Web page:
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Thursday, June 30, 2022

Money is vital but systemic reforms that improve service accessibility are just as important: expert

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There have been a raft of promises from both parties regarding aged care reform, but they are both missing a vital foundation, according to a Victorian public policy expert and chief executive.

Dr Danny Davis, managing director of not-for-profit community service provider LINK Community and Transport (LINK), has been working to improve the effectiveness of government programs, having completed his PhD on the topic of quality-driven governance models

He tells Aged Care News that if he just had 30 minutes with Prime Minister Scott Morrison and Opposition Leader Anthony Albanese, he’d offer some unique points of advice.

The funding structure that’s there at the moment has created a really annoying system, a really inefficient system and, really, a system that is much less helpful than it could be… if you just pour more money in, it’s not going to solve those problems.

Managing director of LINK Community and Transport, Dr Danny Davis

“Would it surprise you if I didn’t start by asking for more money to be poured into the system?” he asks, smiling.

Davis says that whilst adequate funding for evidence-based programs and reforms is vital, such funding is meaningless if not complemented by systemic reforms that improve service accessibility.

“The funding structure that’s there at the moment has created a really annoying system, a really inefficient system and, really, a system that is much less helpful than it could be.

“You’ve got to start there, because if you just pour more money in, it’s not going to solve those problems.”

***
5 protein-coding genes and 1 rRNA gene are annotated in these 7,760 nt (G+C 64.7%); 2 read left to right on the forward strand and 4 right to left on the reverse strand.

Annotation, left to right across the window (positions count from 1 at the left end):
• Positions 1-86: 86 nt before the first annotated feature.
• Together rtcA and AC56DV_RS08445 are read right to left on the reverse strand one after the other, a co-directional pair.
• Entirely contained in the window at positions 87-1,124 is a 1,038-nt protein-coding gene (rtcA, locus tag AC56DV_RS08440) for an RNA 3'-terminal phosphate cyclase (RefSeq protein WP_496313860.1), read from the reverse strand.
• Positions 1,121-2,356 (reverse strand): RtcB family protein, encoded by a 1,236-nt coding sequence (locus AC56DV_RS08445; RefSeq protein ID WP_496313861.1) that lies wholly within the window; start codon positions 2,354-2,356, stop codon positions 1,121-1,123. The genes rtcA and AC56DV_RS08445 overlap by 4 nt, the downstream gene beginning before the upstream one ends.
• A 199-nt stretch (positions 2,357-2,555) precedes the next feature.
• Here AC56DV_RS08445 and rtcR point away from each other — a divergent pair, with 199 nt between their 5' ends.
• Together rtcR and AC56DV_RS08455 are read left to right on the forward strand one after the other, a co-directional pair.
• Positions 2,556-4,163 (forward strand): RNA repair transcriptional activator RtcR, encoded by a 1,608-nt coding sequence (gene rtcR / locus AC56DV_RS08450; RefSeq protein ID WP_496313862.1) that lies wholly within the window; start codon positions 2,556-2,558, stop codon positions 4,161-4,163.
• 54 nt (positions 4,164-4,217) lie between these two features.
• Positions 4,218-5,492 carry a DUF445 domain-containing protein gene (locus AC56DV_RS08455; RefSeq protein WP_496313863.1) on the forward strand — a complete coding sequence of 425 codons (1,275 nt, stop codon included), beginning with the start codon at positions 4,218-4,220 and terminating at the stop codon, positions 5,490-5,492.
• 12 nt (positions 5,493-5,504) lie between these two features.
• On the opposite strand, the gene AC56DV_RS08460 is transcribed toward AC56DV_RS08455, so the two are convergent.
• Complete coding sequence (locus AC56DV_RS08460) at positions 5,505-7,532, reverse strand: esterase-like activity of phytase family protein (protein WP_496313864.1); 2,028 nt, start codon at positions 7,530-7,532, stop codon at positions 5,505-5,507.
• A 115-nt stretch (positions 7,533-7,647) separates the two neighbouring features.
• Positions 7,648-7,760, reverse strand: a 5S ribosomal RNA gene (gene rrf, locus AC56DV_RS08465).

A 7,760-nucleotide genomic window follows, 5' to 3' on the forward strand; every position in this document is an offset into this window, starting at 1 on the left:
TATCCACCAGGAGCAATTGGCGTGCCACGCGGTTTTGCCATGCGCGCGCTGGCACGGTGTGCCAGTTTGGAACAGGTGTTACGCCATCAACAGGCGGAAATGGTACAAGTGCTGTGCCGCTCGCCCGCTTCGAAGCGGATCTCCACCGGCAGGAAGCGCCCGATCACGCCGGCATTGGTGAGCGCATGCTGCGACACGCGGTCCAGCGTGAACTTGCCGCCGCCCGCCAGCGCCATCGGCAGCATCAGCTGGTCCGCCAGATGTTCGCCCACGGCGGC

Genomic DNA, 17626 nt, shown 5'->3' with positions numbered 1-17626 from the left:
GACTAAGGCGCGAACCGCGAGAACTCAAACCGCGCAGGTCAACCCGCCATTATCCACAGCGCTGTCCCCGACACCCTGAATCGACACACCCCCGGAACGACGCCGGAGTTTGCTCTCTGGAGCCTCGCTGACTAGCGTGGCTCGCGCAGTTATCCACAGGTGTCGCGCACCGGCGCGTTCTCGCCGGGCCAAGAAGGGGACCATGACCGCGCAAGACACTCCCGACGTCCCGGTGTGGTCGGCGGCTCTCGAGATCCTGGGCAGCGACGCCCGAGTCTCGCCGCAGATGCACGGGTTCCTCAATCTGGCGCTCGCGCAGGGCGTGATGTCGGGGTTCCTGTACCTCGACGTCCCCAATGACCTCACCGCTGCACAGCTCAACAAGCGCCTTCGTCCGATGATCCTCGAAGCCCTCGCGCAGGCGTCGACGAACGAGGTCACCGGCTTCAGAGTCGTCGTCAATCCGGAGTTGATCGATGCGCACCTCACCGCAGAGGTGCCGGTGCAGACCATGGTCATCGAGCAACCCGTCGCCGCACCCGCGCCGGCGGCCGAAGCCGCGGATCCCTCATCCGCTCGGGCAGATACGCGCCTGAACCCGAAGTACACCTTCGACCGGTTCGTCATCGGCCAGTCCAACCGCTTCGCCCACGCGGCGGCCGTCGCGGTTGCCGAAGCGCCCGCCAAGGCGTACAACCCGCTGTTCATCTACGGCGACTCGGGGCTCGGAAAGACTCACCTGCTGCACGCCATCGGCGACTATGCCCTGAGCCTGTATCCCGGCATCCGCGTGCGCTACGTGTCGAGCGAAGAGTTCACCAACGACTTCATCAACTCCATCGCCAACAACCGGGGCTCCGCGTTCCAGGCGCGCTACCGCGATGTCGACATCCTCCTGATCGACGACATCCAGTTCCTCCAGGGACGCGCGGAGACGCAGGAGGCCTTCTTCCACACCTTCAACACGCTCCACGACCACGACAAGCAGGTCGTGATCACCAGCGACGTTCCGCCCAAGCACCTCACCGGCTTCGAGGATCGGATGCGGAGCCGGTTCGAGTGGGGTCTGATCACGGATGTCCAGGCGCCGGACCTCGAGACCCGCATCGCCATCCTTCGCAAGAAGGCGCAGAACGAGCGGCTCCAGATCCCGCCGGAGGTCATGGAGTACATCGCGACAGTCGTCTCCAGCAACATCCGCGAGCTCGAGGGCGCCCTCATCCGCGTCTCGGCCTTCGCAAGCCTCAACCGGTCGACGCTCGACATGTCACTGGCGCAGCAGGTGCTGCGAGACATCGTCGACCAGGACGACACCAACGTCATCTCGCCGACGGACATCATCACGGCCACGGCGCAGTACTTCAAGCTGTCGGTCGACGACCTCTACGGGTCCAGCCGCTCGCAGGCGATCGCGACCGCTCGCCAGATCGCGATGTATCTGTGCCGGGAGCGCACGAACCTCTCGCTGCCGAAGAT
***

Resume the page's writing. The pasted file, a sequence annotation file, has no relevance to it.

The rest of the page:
Dr Danny Davis, CEO of LINK Community and Transport, says that reforms must focus on improving accessibility of aged care services, if increased funding is to be properly utilised.

The federal health department, in a 2020 analysis of the Commonwealth Home Support Programme (CHSP), found that 15 out of the 17 service types provided in-home were underutilised by over 20 per cent.  

“Those numbers are actually repeated across all sorts of different programs and policy areas,” Davis explains.

Underutilisation of services is happening, Davis explains, because older persons and their families are not provided any centralised assistance that will help direct them to the one, or multitude of services, they need.

“Anecdotally, anybody you speak to has just had a hellish journey trying to find services for themselves or for their parents,” Davis says.

“All of the pressure comes back onto the individual, and you get these nightmare stories out of people like me: white, middle aged, well educated, understanding the sector — even I have trouble, so how the hell are our clients getting through this?”

Anecdotally, anybody you speak to has just had a hellish journey trying to find services for themselves or for their parents.

Dr Danny Davis

Davis says that not-for-profit organisations, like LINK, try their best to develop solutions in particular service areas, but that more holistic service solutions must be enabled.

“It’s really fragmented … it means the phone call with the client goes ‘hello, are you eligible for the funding we administer? No? Bye-bye!

 “And so the person has to go from place to place trying to find —magically — the right place that actually has some funding.